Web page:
A visit to Chawton

Having first encountered Jane Austen as a reluctant teenager, I would never describe myself as her biggest fan. However, when I paid a visit to the cottage in Chawton where she wrote most of her opus today, I have to confess to feeling a certain awe. As I gazed down at the little, battered, wobbly octagonal table below, shunted up close to the window to get the most of the light, a distinct frisson went through me. At that table, no bigger than a MacBook,  Jane Austen had scritched and scratched her string of tightly observed novels which would go from there around the world and back. Statesmen, poets, singers and soldiers would be inspired by them. They would be translated into languages of which their author had never heard, and uploaded onto devices which would have appeared to her like the stuff of legend, or worse.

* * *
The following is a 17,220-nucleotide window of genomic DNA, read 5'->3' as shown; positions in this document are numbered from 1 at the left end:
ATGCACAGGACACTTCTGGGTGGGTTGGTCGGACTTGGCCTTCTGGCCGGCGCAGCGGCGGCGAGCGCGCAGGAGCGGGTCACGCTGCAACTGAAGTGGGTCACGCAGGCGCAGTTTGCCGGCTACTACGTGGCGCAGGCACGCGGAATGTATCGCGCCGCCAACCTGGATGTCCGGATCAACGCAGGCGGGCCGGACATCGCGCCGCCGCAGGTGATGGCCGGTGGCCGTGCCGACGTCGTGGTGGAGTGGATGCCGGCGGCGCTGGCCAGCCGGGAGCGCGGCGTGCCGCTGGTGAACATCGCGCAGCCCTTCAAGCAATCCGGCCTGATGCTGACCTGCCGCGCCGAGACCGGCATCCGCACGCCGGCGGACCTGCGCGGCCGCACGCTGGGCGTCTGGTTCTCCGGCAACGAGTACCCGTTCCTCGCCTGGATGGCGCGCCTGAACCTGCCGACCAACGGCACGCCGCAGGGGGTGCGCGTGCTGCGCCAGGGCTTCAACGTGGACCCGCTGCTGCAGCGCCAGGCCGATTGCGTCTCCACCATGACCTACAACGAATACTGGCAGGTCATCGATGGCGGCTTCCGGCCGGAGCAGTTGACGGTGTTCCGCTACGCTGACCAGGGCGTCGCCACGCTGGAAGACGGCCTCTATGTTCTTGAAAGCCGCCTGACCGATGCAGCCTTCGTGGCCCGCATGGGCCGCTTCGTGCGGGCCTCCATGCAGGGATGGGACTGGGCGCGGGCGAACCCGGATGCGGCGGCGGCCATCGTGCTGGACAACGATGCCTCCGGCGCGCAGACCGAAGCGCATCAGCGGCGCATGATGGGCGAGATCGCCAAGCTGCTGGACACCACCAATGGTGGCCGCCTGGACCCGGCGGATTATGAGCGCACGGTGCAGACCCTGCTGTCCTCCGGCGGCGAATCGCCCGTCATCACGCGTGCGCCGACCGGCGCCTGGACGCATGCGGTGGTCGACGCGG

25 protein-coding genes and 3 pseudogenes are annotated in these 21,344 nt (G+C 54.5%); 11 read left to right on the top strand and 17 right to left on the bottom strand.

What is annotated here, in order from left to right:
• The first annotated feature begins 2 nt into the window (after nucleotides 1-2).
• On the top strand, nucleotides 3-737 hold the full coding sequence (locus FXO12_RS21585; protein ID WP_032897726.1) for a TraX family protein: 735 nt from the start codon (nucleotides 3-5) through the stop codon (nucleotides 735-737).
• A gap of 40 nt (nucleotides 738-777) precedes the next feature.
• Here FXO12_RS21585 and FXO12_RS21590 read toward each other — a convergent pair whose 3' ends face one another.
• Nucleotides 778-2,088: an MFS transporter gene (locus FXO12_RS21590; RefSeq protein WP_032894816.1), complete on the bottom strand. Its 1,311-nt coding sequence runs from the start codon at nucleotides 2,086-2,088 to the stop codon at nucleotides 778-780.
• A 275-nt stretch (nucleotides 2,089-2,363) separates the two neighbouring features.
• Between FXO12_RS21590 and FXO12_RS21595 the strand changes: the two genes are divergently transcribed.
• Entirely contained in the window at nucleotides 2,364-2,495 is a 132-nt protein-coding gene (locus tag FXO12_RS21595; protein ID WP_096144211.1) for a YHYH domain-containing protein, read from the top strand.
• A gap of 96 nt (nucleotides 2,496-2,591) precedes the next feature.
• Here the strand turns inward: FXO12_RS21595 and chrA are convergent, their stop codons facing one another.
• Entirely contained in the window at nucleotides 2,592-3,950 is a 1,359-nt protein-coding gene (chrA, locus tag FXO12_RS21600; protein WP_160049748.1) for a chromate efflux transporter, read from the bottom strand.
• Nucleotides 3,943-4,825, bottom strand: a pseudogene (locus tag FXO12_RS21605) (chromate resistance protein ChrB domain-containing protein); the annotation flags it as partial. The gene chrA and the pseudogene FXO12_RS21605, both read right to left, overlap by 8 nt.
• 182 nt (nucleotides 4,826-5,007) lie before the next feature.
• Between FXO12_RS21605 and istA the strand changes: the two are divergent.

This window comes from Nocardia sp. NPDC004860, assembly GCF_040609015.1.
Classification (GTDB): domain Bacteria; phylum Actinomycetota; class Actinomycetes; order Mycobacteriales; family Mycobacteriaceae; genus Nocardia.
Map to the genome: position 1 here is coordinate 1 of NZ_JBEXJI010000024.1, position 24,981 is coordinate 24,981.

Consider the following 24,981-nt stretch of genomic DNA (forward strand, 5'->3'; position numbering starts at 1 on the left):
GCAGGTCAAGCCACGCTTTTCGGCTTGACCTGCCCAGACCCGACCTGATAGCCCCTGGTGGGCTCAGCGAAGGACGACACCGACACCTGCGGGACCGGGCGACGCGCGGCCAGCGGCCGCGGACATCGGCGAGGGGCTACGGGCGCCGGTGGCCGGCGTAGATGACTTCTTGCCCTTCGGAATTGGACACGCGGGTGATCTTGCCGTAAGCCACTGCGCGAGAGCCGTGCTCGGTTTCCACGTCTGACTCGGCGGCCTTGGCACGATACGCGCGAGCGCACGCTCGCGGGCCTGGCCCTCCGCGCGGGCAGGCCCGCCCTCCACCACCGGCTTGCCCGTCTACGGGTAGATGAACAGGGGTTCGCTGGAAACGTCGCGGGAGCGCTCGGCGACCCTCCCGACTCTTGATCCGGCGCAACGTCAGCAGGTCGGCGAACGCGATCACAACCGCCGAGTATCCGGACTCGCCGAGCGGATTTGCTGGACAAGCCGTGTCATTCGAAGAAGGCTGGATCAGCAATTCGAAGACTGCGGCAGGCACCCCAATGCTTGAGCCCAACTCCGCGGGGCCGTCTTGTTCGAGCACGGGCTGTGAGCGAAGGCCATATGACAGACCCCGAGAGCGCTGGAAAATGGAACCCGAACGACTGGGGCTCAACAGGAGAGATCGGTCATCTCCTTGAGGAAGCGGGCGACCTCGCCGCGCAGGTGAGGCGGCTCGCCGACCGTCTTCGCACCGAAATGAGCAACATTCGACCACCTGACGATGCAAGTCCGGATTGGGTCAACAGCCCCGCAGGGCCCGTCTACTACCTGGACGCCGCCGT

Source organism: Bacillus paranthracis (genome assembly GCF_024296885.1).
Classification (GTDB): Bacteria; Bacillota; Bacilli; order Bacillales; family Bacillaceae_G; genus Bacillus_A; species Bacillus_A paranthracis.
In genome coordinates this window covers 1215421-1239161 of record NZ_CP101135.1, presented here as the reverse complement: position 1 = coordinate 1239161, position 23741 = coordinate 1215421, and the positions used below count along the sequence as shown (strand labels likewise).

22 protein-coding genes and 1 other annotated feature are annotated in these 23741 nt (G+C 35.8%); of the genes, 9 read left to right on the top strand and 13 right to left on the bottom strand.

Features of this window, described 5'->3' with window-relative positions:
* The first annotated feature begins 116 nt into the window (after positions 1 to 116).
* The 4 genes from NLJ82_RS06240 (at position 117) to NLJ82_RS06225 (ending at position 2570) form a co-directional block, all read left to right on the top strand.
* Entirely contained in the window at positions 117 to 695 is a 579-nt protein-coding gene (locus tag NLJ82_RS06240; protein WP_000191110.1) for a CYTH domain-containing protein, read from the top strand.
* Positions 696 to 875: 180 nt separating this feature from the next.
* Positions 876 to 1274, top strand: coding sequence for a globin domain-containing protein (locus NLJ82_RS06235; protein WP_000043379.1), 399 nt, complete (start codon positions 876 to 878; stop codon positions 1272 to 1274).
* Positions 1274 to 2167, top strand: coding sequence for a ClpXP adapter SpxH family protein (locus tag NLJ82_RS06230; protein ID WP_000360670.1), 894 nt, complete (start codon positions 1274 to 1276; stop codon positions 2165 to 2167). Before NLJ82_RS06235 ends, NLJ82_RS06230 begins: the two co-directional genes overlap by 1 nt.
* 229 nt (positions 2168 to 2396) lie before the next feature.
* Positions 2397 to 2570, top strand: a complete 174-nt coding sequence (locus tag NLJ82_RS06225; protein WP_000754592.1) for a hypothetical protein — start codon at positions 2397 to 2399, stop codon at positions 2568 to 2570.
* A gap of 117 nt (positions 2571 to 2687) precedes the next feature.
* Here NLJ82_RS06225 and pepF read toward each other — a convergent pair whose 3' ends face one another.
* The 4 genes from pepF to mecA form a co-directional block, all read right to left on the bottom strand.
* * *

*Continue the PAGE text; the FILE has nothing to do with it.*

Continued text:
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My frisson of excitement was matched only by the chill of disappointment I felt at the end of my visit. Whilst buying a postcard of a prayer by the famous author (some of the text is below), I overheard an enquiry by a young man who was contemplating a paid visit to the house. On learning that this was not in fact the place where recent films of Jane Austen’s books had been filmed, his disappointment was palpable and he turned away. ‘Missing the point’, is the phrase which comes to mind…


May we now, and on each return of night

Consider how the past day has been spent by us

What have been our prevailing thoughts, words and actions during it

And how we can acquit ourselves of evil.

Give us a thankful sense of  the blessings in which we live

Of the many comforts of our lot,

That we may not deserve to lose them by discontent or indifference.

– from a prayer by Jane Austen